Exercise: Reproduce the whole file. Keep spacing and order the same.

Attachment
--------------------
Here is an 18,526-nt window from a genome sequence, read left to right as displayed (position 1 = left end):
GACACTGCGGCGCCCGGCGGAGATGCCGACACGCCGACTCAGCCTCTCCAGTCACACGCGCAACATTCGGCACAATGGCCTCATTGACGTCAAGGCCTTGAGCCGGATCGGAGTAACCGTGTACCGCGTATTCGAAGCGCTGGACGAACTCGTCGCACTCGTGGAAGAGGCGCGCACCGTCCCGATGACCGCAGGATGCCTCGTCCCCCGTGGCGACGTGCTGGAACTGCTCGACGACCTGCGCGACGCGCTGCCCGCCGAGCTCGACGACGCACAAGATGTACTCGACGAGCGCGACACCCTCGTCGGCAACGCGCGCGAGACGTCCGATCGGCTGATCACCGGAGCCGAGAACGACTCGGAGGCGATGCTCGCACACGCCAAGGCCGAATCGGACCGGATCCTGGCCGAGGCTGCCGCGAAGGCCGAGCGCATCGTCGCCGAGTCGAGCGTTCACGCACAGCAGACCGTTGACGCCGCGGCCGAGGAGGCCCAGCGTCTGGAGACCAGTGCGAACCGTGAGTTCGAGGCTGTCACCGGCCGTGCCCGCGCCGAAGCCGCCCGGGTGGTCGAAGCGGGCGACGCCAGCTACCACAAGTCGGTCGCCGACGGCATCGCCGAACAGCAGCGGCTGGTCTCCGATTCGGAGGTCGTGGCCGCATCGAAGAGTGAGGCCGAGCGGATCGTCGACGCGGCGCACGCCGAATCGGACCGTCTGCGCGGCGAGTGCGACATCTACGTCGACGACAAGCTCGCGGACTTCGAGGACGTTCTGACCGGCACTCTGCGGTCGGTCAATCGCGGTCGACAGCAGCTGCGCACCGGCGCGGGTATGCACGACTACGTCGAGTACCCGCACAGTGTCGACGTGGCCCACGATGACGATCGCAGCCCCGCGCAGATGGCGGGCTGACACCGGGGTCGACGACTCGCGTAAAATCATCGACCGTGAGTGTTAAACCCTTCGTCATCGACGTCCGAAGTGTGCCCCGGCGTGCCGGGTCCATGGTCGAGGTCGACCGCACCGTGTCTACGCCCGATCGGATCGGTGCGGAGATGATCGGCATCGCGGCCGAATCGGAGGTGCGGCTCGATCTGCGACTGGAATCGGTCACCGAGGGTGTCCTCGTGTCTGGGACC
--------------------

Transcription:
Here is an 18,526-nt window from a genome sequence, read left to right as displayed (position 1 = left end):
GACACTGCGGCGCCCGGCGGAGATGCCGACACGCCGACTCAGCCTCTCCAGTCACACGCGCAACATTCGGCACAATGGCCTCATTGACGTCAAGGCCTTGAGCCGGATCGGAGTAACCGTGTACCGCGTATTCGAAGCGCTGGACGAACTCGTCGCACTCGTGGAAGAGGCGCGCACCGTCCCGATGACCGCAGGATGCCTCGTCCCCCGTGGCGACGTGCTGGAACTGCTCGACGACCTGCGCGACGCGCTGCCCGCCGAGCTCGACGACGCACAAGATGTACTCGACGAGCGCGACACCCTCGTCGGCAACGCGCGCGAGACGTCCGATCGGCTGATCACCGGAGCCGAGAACGACTCGGAGGCGATGCTCGCACACGCCAAGGCCGAATCGGACCGGATCCTGGCCGAGGCTGCCGCGAAGGCCGAGCGCATCGTCGCCGAGTCGAGCGTTCACGCACAGCAGACCGTTGACGCCGCGGCCGAGGAGGCCCAGCGTCTGGAGACCAGTGCGAACCGTGAGTTCGAGGCTGTCACCGGCCGTGCCCGCGCCGAAGCCGCCCGGGTGGTCGAAGCGGGCGACGCCAGCTACCACAAGTCGGTCGCCGACGGCATCGCCGAACAGCAGCGGCTGGTCTCCGATTCGGAGGTCGTGGCCGCATCGAAGAGTGAGGCCGAGCGGATCGTCGACGCGGCGCACGCCGAATCGGACCGTCTGCGCGGCGAGTGCGACATCTACGTCGACGACAAGCTCGCGGACTTCGAGGACGTTCTGACCGGCACTCTGCGGTCGGTCAATCGCGGTCGACAGCAGCTGCGCACCGGCGCGGGTATGCACGACTACGTCGAGTACCCGCACAGTGTCGACGTGGCCCACGATGACGATCGCAGCCCCGCGCAGATGGCGGGCTGACACCGGGGTCGACGACTCGCGTAAAATCATCGACCGTGAGTGTTAAACCCTTCGTCATCGACGTCCGAAGTGTGCCCCGGCGTGCCGGGTCCATGGTCGAGGTCGACCGCACCGTGTCTACGCCCGATCGGATCGGTGCGGAGATGATCGGCATCGCGGCCGAATCGGAGGTGCGGCTCGATCTGCGACTGGAATCGGTCACCGAGGGTGTCCTCGTGTCTGGGACC